The lack of protective effect in women without a history of non-melanoma skin cancer may be due to the amount of vitamin D given to the patients in the WHI trial. “The patients in the Women’s Health Initiative were given vitamin D at a very low dose, based on today’s knowledge — only 400 IU per day,” said David Feldman, MD, professor emeritus of endocrinology and a co-author of the study. Furthermore, patients in the placebo group were allowed to take as much vitamin D as patients that were provided the calcium and vitamin D supplements, so the experimental difference between the two groups was small. In light of that small difference, “it’s somewhat surprising that there was an effect on melanoma risk, and I think many potential benefits of vitamin D may not have been detected,” said Feldman.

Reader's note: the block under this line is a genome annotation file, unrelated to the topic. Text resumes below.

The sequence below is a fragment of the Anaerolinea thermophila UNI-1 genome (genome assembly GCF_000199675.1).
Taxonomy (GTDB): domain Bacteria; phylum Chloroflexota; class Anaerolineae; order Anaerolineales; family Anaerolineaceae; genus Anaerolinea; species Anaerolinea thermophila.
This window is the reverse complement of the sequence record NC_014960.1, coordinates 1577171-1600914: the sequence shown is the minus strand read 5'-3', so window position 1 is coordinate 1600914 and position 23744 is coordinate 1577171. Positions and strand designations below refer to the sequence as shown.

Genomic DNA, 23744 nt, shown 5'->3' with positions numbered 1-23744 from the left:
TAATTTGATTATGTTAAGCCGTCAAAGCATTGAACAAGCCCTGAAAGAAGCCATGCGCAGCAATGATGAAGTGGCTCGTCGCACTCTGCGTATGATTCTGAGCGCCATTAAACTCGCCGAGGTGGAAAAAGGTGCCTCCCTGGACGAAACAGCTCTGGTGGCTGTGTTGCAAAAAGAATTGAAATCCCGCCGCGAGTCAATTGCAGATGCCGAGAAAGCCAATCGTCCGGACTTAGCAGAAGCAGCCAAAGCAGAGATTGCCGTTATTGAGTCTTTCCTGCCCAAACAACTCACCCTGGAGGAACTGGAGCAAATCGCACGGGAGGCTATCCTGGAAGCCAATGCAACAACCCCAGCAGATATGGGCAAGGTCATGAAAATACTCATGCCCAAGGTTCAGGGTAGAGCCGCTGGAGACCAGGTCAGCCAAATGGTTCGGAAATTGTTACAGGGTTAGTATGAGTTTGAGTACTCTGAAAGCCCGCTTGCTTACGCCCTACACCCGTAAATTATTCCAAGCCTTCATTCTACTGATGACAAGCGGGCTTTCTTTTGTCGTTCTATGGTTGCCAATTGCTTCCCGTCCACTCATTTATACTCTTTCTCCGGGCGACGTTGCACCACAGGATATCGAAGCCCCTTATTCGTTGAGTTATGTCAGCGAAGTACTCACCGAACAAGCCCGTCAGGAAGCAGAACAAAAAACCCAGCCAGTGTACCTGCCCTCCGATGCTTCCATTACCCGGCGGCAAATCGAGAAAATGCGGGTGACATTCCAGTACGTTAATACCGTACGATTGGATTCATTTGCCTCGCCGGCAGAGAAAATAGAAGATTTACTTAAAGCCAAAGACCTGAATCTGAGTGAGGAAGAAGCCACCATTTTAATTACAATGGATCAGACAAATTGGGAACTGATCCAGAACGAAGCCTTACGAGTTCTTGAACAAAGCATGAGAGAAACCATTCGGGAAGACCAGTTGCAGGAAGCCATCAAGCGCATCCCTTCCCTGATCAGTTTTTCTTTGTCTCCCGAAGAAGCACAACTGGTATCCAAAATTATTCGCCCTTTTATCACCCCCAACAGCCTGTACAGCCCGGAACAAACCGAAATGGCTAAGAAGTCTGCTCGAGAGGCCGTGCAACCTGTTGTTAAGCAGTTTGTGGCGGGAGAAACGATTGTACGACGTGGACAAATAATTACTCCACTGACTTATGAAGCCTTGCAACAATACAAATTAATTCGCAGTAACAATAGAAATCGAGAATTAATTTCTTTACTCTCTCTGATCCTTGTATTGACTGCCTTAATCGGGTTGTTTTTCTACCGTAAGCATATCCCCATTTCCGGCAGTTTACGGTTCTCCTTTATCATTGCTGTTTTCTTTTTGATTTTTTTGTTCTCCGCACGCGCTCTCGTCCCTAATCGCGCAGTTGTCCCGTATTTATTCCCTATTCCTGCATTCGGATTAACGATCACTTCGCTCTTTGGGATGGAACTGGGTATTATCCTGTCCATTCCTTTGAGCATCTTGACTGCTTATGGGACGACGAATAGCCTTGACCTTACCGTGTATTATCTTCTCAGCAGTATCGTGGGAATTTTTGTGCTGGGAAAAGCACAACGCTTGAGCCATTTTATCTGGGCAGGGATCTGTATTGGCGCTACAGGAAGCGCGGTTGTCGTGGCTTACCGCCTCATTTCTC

Because men were not included in the trial, the researchers cannot be certain whether the protective effect of the supplements would also apply to men with a history of non-melanoma skin cancer. Nonetheless, a 2010 study by Tang demonstrated that elderly men with higher blood levels of vitamin D have fewer non-melanoma skin cancers.
Even in a large study like the WHI, the low frequency of melanomas means that the absolute number of cancers was small. Out of the 36,000 participants, only 176 cases of melanoma were reported. “That just highlights how large a trial needs to be to capture cancer as relatively rare as melanoma,” said Marcia Stefanick, PhD, the Stanford WHI principal investigator and senior author of this study.